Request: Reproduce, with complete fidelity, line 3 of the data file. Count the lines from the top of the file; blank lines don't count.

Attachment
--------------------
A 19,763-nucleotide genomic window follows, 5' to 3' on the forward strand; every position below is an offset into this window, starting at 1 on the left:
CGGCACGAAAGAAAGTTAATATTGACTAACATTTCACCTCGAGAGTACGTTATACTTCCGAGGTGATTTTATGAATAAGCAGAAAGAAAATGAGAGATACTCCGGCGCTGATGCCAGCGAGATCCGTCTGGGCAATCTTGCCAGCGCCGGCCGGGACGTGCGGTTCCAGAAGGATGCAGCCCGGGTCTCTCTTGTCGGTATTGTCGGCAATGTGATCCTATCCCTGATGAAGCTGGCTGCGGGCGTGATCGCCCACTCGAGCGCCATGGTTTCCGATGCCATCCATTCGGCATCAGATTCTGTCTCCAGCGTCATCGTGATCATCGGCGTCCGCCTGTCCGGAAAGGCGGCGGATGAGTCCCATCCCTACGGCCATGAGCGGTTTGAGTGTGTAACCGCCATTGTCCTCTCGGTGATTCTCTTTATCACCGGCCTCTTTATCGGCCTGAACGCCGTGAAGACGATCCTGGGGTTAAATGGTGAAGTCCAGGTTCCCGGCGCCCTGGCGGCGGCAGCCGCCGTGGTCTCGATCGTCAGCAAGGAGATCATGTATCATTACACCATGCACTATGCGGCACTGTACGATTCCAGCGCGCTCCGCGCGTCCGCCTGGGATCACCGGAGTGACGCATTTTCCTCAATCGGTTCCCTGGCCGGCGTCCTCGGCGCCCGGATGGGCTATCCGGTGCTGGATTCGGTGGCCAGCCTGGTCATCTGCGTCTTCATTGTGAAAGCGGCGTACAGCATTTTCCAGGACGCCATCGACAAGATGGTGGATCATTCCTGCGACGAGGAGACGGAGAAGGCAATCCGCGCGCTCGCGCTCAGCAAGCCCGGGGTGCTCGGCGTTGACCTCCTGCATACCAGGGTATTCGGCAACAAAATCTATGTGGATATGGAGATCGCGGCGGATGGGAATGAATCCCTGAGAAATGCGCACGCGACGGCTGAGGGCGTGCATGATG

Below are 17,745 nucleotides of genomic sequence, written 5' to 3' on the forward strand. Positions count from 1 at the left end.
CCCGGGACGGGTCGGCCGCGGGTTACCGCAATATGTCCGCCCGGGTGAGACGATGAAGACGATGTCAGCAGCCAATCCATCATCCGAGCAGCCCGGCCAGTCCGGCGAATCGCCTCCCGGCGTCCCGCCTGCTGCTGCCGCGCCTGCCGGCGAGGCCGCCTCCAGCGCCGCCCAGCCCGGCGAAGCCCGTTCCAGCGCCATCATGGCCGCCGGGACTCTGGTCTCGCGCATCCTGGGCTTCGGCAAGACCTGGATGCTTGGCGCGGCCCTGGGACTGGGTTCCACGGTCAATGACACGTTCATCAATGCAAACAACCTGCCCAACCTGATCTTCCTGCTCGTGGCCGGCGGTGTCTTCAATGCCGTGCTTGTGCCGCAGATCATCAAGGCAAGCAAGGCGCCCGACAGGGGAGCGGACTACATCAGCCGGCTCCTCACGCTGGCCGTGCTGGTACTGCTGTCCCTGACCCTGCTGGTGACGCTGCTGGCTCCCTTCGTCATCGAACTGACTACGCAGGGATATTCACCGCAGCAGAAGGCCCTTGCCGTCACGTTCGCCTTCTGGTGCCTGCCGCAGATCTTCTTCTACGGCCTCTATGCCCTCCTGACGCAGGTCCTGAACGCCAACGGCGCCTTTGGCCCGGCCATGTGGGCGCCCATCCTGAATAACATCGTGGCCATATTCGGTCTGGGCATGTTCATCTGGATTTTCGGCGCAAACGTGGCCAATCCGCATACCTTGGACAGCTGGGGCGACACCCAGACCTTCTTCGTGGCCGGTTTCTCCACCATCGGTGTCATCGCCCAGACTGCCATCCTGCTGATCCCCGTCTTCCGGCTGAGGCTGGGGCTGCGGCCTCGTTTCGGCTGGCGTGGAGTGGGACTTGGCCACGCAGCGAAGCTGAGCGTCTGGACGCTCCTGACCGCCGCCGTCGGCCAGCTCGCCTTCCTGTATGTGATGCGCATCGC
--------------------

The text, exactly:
Below are 17,745 nucleotides of genomic sequence, written 5' to 3' on the forward strand. Positions count from 1 at the left end.